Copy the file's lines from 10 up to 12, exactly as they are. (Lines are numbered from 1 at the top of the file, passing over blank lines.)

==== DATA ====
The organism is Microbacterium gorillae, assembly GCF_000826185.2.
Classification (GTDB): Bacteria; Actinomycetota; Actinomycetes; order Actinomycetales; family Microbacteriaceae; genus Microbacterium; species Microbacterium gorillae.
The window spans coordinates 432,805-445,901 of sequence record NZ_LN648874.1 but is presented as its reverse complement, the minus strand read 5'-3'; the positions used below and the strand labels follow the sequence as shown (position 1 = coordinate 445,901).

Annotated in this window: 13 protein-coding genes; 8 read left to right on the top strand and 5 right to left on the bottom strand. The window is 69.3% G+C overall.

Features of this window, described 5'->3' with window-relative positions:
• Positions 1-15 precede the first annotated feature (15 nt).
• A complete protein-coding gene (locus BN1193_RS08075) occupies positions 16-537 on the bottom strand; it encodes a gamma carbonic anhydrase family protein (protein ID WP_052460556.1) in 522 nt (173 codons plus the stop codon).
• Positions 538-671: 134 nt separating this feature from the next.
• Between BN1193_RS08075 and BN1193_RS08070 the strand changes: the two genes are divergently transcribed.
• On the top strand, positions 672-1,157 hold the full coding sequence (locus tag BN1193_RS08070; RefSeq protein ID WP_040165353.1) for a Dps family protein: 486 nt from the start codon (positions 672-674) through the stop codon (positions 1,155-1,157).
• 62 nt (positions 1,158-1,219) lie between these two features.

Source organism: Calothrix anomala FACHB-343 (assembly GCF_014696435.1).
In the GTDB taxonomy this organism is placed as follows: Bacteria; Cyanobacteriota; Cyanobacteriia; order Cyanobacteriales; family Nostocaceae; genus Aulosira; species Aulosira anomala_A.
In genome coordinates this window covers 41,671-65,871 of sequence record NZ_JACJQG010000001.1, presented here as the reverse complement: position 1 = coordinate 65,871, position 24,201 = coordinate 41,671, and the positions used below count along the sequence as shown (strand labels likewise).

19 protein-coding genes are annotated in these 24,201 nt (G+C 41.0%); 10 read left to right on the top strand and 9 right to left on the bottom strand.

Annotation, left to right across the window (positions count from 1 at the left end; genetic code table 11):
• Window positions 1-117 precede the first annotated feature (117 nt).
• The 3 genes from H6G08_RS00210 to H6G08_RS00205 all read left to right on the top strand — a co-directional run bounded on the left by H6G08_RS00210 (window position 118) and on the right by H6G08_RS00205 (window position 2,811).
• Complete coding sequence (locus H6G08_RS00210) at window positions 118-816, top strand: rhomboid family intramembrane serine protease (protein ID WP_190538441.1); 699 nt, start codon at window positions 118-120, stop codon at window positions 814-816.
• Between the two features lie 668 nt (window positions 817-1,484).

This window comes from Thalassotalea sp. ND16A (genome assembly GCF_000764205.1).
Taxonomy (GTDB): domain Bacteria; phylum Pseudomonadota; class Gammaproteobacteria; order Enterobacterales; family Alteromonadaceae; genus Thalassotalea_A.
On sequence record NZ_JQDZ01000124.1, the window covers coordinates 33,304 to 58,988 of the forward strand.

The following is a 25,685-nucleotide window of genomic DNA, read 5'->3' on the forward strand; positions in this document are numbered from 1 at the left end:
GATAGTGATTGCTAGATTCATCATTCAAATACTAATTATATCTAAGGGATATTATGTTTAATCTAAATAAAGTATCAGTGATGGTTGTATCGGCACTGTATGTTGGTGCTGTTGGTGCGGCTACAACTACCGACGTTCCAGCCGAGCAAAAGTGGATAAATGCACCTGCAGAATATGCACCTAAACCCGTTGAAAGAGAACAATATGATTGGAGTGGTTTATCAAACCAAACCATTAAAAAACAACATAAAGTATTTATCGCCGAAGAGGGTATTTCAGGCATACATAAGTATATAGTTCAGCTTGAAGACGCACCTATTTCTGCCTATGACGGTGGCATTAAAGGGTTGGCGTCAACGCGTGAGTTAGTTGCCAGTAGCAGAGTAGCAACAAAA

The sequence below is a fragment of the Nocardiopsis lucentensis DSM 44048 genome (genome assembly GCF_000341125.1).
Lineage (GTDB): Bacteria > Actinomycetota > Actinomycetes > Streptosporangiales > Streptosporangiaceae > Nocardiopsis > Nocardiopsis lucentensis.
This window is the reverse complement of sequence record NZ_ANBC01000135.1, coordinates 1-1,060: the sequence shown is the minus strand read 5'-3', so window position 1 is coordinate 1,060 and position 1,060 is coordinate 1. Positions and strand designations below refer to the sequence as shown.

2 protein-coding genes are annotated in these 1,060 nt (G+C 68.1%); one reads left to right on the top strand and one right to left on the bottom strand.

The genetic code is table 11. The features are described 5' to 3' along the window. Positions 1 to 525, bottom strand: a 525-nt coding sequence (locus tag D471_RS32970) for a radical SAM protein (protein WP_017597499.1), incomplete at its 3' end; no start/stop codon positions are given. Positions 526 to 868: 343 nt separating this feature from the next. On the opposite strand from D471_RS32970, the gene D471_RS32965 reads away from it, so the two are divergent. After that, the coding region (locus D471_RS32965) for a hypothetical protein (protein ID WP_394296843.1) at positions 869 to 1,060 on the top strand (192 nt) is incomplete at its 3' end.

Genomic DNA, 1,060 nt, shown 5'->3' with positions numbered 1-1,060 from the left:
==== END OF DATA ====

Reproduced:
• On the top strand, positions 672-1,157 hold the full coding sequence (locus tag BN1193_RS08070; RefSeq protein ID WP_040165353.1) for a Dps family protein: 486 nt from the start codon (positions 672-674) through the stop codon (positions 1,155-1,157).
• 62 nt (positions 1,158-1,219) lie between these two features.

Source organism: Calothrix anomala FACHB-343 (assembly GCF_014696435.1).